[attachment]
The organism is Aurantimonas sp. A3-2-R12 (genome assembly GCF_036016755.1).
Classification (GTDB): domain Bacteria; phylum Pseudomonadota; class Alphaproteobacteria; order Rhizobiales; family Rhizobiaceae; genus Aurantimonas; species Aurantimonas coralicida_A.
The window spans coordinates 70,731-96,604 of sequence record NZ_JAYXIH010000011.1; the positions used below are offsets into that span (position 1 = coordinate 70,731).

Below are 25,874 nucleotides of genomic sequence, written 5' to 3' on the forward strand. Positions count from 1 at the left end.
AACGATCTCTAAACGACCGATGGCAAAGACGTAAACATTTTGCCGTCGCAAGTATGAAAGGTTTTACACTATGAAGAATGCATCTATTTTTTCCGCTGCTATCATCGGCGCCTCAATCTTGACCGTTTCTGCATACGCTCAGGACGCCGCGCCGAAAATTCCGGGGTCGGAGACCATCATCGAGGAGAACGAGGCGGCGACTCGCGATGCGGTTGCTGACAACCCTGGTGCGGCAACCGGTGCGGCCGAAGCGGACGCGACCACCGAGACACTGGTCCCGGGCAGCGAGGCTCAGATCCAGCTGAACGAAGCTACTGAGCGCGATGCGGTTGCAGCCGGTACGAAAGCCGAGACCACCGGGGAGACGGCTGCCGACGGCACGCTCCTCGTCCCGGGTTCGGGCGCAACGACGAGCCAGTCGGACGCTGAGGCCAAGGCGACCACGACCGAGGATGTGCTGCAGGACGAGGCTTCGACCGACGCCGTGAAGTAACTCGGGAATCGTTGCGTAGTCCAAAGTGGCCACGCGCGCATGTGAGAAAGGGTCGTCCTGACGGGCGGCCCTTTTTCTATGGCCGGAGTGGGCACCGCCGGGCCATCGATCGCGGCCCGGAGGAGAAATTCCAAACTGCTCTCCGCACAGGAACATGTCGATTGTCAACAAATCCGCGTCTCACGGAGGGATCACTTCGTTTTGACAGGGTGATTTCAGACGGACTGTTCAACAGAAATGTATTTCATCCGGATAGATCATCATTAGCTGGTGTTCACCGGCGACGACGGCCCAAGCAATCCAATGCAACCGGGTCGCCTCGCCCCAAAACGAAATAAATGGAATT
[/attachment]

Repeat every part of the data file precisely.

The organism is Aurantimonas sp. A3-2-R12 (genome assembly GCF_036016755.1).
Classification (GTDB): domain Bacteria; phylum Pseudomonadota; class Alphaproteobacteria; order Rhizobiales; family Rhizobiaceae; genus Aurantimonas; species Aurantimonas coralicida_A.
The window spans coordinates 70,731-96,604 of sequence record NZ_JAYXIH010000011.1; the positions used below are offsets into that span (position 1 = coordinate 70,731).

Below are 25,874 nucleotides of genomic sequence, written 5' to 3' on the forward strand. Positions count from 1 at the left end.
AACGATCTCTAAACGACCGATGGCAAAGACGTAAACATTTTGCCGTCGCAAGTATGAAAGGTTTTACACTATGAAGAATGCATCTATTTTTTCCGCTGCTATCATCGGCGCCTCAATCTTGACCGTTTCTGCATACGCTCAGGACGCCGCGCCGAAAATTCCGGGGTCGGAGACCATCATCGAGGAGAACGAGGCGGCGACTCGCGATGCGGTTGCTGACAACCCTGGTGCGGCAACCGGTGCGGCCGAAGCGGACGCGACCACCGAGACACTGGTCCCGGGCAGCGAGGCTCAGATCCAGCTGAACGAAGCTACTGAGCGCGATGCGGTTGCAGCCGGTACGAAAGCCGAGACCACCGGGGAGACGGCTGCCGACGGCACGCTCCTCGTCCCGGGTTCGGGCGCAACGACGAGCCAGTCGGACGCTGAGGCCAAGGCGACCACGACCGAGGATGTGCTGCAGGACGAGGCTTCGACCGACGCCGTGAAGTAACTCGGGAATCGTTGCGTAGTCCAAAGTGGCCACGCGCGCATGTGAGAAAGGGTCGTCCTGACGGGCGGCCCTTTTTCTATGGCCGGAGTGGGCACCGCCGGGCCATCGATCGCGGCCCGGAGGAGAAATTCCAAACTGCTCTCCGCACAGGAACATGTCGATTGTCAACAAATCCGCGTCTCACGGAGGGATCACTTCGTTTTGACAGGGTGATTTCAGACGGACTGTTCAACAGAAATGTATTTCATCCGGATAGATCATCATTAGCTGGTGTTCACCGGCGACGACGGCCCAAGCAATCCAATGCAACCGGGTCGCCTCGCCCCAAAACGAAATAAATGGAATT